In a recent New Yorker piece Adam Gopnik writes about mass incarceration in the U.S. It is an interesting piece and worth reading. In this blog I want to do a few of things. The first is to offer a critique of the piece from a framing perspective. In particular, I want to show how he violates several basic framing principles. Second, I want to take up the substantive part of the article and relate it to the FrameWorks project on communicating criminal justice reform. And third, I want to suggest a few things that I think are missing from the piece.
The most basic framing error is that the piece begins the conversation with two devices that detract from its real message. The first is drawing attention to the fact that incarceration dehumanizes people because it confines them to temporal purgatory. As Gopnick writes, “[T]he basic reality of American prisons is not that of lock and key but that of the lock and clock” (see the visual that accompanies the piece). I get his point and certainly agree with the basic premise, but it is not a very useful way to open a public conversation about criminal justice reform.
Given the racialization of crime (see Gilliam et al.,1996) and Americans concomitant fear of violent crime, it is easy for people to default to what they think they know about criminality – crime is violent and criminals are non-white. The point here is that evoking this line of reasoning leads people to easily discount the dehumanizing facet of incarceration. In other words, who cares if these perceived violent criminals – who don’t “look like me” – have to spend a great deal of alone time. They should! After all, you gotta do the time if you commit the crime. If you don’t want to spend the rest of your days in solitary or near solitary confinement, don’t beak the law. We have heard this causal sequence repeated time and again in our focus groups.
The second major framing flaw of Gopnick’s otherwise insightful article is that he buries the solution (and we can argue with some dimensions of it) several pages into the piece. So, after spending what I believe to be precious upfront prose on the psychological harm of incarceration, he reiterates the standard problem statement of America’s profile as one of the world’s leading jailers. This once again allows people to default to what they think they know about American criminality and makes it hard to activate a thoughtful conversation about criminal justice reform.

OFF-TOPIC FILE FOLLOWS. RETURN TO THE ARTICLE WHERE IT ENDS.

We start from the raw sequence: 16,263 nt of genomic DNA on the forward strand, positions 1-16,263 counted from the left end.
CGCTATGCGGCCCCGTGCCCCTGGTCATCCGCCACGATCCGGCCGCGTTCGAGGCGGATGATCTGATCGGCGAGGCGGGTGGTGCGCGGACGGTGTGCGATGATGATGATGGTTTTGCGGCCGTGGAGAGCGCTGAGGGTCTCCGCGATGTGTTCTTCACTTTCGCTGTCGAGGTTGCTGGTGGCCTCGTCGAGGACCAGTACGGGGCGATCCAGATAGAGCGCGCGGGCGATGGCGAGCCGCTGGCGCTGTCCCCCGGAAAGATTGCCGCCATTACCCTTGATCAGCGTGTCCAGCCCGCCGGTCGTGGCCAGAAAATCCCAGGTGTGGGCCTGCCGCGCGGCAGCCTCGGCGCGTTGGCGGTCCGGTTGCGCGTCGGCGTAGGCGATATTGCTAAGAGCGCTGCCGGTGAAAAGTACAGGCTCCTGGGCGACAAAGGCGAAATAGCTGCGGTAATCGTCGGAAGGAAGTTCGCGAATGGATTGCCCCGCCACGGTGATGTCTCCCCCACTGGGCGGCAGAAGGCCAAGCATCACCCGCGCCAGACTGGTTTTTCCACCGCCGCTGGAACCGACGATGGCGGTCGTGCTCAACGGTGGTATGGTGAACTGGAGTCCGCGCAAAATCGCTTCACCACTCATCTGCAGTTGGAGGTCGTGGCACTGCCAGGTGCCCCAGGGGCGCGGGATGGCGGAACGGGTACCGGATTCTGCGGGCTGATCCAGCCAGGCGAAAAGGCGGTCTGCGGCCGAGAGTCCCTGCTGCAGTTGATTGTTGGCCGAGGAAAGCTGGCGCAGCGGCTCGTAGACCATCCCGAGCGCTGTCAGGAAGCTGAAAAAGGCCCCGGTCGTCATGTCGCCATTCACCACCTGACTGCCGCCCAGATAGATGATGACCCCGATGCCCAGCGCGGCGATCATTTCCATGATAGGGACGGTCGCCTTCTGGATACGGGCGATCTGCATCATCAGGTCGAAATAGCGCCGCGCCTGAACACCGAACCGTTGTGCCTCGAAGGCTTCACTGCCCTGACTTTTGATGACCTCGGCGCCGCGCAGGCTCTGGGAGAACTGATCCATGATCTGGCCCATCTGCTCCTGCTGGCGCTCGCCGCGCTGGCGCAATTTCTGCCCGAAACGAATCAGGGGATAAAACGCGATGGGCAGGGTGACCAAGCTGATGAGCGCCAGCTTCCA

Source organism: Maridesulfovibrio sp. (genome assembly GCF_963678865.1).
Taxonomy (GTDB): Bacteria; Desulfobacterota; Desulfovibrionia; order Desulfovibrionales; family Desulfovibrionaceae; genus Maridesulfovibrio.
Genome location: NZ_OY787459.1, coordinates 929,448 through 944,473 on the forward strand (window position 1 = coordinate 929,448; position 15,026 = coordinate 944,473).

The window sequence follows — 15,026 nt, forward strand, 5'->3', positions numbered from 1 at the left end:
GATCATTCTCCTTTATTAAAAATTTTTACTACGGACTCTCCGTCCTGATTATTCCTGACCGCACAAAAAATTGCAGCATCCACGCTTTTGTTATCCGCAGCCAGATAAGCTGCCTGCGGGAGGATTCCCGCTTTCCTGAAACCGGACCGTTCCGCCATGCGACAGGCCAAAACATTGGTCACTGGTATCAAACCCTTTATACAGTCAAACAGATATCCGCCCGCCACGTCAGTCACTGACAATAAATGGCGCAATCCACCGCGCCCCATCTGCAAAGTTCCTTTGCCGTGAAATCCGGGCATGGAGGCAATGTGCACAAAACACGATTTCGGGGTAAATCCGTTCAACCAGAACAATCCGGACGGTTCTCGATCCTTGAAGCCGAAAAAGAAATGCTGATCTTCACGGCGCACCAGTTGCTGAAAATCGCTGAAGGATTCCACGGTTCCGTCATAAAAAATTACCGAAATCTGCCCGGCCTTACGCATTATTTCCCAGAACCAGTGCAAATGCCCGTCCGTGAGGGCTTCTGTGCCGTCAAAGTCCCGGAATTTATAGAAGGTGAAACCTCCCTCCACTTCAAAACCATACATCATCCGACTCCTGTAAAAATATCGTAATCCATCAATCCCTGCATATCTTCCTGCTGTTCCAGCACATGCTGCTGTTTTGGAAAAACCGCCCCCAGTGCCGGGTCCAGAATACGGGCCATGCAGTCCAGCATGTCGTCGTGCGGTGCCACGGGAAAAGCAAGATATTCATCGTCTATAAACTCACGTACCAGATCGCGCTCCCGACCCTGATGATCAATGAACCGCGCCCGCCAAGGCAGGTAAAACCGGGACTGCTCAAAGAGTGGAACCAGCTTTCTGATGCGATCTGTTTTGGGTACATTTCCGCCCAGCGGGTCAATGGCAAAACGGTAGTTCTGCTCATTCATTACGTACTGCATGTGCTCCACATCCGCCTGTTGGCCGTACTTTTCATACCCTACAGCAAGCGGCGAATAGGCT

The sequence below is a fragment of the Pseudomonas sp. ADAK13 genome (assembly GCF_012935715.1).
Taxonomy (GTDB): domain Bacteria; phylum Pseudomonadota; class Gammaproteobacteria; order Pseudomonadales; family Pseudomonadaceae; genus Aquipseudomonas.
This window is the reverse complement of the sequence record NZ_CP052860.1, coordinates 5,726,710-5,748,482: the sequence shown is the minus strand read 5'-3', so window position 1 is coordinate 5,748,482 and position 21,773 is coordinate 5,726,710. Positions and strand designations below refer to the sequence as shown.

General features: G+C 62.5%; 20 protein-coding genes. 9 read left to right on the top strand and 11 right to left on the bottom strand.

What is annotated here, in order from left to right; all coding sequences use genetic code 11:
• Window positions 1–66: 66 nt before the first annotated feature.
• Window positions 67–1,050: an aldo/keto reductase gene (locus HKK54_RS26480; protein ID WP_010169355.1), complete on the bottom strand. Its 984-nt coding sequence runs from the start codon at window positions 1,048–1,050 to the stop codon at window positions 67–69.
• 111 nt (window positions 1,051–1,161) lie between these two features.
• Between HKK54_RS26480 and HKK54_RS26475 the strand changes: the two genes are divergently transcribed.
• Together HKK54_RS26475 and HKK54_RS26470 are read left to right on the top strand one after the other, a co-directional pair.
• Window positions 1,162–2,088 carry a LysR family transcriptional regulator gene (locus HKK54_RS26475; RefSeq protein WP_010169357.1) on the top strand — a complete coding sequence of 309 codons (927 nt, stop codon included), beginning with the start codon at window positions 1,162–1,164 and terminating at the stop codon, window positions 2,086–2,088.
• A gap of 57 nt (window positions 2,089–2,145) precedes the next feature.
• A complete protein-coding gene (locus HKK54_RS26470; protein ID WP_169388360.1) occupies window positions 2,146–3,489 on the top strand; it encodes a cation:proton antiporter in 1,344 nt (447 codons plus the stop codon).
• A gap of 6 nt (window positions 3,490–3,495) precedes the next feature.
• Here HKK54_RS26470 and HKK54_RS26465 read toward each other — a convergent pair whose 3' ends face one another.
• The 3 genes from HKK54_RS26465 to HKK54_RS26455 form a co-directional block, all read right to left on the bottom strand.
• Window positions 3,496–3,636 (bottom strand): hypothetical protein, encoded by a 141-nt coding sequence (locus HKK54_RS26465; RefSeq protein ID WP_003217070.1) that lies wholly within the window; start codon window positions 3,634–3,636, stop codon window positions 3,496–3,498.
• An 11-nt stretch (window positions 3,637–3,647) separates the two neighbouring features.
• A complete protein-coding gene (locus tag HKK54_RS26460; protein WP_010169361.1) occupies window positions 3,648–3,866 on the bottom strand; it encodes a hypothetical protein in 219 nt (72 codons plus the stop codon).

The third framing mistake is what we at FrameWorks Institute often call the “two-sides” frame. Borrowing frame Deborah Tannen’s book, The Argument Culture, we routinely see advocates present a dichotomous view of the problem. I know Gopnick is trying to provide historical and intellectual context, but in doing so he reminds people of the prevailing frames that already anchor the public discourse. By the time he gets to his major contribution, many readers will have already fallen into their routine default explanations of the problem.
The substantive part of his argument – and one worthy of consideration – is the notion that the real cause of crime reduction can be traced to the small changes that law enforcement has made to discourage violent criminal behavior at the street level. He calls these measures “small acts of social engineering”. Practices such as “hot-spot policing” which is the deployment of lots of cops where crimes happen, make a lot of sense. He also cites “stop and frisk” or profiling as another measure to control violent behavior. To be sure, this practice is controversial and prone to abuse. He claims that the tradeoff for minority communities is between a disproportionate number of people of color being stopped and a significant reduction in crime.
I am less confortable with the latter practice and think there may be better practices that get at the same dynamic and effect. For instance, my colleague at the UCLA Luskin School of Public Affairs Mark Kleiman has recently published a fascinating book called When Brute Force Fails. Kleiman’s take on social engineering is to make crime inconvenient for people. For example, he argues that parole violators should receive “swift and certain” punishment for infractions such as failing a drug test or missing meetings with their parole officer. The twist is, however, that the punishment should be very short-term, say a week or two, just enough to disrupt the criminals’ life and “profession” in such a way as to make it increasingly inconvenient to break the law. This model is currently being implemented in Hawaii with positive early results.
Finally, what is missing from the piece is the role that the media plays in fanning public fears about crime. TV news in particular continues to utilize the “if it bleeds, it leads” trope. Crime news is cheap to produce and is believed to deliver eyeballs to the screen. In a series of experimental studies with my colleague, Shanto Iyengar of Stanford University, we demonstrate the corrosive impact of TV crime news reporting on attitudes about crime and race. Getting a handle on the media coverage of crime will be an important piece of any serious effort at criminal justice reform.
The lesson: (1) don’t repeat bad frames, (2) get your unique contribution in the initial part of the communication, and (3) think about your media strategy in conjunction with your reframing techniques.